At 12 Old Street is the building that once housed The Old Rodney’s Head public house …

George Brydges Rodney, 1st Baron Rodney (1718-1792) was a famous Admiral best known for his victory over the French at the Battle of the Saintes in 1782 which ended the French threat to Jamaica. The building dates from 1876 and Rodney still gazes down on Old Street …

Some commentators mistakenly attribute the likeness to Lord Nelson.

Sadly the Hat and Feathers, on the corner of Clerkenwell Road, has not reopened after a short time operating as a restaurant …

British History Online tells us that the building dates from 1860 and the facade – ‘gay without being crude’ – is decorated with classical statues, urns and richly ornate capitals and consoles. There are quite a few ghost pubs in the City and you can read more about them here.

I love this old photograph of tram lines being laid at the same junction …

You can find out more about Old Street and its history using the following links:

The Londonist : How old is Old Street?

The Gentle Author : Along Old Street

My earlier blog : Secrets of Old Street – who remembers the Dansette record player?

Don’t forget, there’s an exciting new installation created by my friend Natalie Robinson now set up for you to visit. The display is based on her body of work  ‘Reflection: what lies beneath – new maps’  and will be part of the Totally Thames 2021 Festival until the 30th.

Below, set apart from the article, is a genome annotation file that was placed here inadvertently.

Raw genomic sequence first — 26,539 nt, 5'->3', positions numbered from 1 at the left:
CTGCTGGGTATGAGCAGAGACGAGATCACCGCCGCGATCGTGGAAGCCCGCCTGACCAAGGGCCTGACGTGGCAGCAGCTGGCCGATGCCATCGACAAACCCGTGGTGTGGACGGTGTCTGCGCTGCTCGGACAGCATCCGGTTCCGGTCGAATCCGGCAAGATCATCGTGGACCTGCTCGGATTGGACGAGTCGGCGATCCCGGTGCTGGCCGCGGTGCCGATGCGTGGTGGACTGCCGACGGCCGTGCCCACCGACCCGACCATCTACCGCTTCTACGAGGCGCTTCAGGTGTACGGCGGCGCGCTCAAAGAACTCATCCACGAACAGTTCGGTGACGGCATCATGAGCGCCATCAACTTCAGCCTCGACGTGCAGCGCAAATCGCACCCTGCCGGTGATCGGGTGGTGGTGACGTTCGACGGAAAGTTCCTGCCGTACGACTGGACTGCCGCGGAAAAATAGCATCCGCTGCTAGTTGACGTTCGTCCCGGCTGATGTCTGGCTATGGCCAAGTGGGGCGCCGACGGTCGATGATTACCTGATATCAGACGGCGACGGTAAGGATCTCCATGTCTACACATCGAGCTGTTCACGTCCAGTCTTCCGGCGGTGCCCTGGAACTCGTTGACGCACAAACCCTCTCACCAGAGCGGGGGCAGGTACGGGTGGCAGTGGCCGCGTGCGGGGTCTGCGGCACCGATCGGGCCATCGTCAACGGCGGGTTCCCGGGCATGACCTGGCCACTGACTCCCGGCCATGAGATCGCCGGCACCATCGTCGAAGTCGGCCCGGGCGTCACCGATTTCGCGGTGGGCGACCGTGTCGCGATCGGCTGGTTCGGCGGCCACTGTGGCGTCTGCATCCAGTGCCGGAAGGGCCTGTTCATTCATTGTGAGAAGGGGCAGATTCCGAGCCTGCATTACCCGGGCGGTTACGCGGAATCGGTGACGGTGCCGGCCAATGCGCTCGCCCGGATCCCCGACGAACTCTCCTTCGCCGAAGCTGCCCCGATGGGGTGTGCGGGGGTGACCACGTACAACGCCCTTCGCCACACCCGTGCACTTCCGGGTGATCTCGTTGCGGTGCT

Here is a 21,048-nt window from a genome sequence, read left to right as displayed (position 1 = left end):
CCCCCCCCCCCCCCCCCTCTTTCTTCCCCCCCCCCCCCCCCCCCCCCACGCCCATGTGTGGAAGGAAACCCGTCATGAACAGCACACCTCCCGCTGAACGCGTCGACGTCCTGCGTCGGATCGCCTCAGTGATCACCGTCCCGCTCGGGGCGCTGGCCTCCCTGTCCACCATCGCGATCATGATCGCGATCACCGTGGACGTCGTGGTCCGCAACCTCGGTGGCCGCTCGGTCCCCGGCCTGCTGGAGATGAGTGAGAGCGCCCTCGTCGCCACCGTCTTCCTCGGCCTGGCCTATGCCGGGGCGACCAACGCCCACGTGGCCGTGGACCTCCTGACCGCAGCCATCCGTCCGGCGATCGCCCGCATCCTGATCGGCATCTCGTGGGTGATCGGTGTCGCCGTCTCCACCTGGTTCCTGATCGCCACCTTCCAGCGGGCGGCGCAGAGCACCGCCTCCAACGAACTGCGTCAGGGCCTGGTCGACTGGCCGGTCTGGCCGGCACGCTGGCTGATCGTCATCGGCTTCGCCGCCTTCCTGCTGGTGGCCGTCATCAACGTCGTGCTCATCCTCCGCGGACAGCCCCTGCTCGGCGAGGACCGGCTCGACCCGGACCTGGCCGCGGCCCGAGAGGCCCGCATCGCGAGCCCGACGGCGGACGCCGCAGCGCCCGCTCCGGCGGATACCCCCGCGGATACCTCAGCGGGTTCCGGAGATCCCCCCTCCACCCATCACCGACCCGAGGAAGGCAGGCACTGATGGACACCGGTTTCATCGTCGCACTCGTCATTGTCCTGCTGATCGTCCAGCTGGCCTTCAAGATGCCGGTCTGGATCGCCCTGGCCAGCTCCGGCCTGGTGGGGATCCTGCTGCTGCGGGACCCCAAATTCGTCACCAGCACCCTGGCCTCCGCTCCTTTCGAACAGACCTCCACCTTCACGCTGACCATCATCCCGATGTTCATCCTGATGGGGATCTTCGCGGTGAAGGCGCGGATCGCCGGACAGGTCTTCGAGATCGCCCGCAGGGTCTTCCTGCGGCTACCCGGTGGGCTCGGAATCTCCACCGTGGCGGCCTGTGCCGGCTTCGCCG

You’ll find Natalie’s banners on the Thames Path at Walbrook Wharf. Here are a few images to whet your appetite …

You can find more details of her display here and its digital counterpart here

If you would like to follow me on Instagram here is the link …

https://www.instagram.com/london_city_gent/

Some things that made me smile …

I know London is gradually creeping back to a feeling of normality but it still seems a bit grim on occasion, so I’d like to share with you some of the things I have seen or done over the last year that have made me smile.

As lockdown dragged on, I solved the problem of not knowing what day of the week it was. These socks, stored in the correct order, were invaluable (and still are) …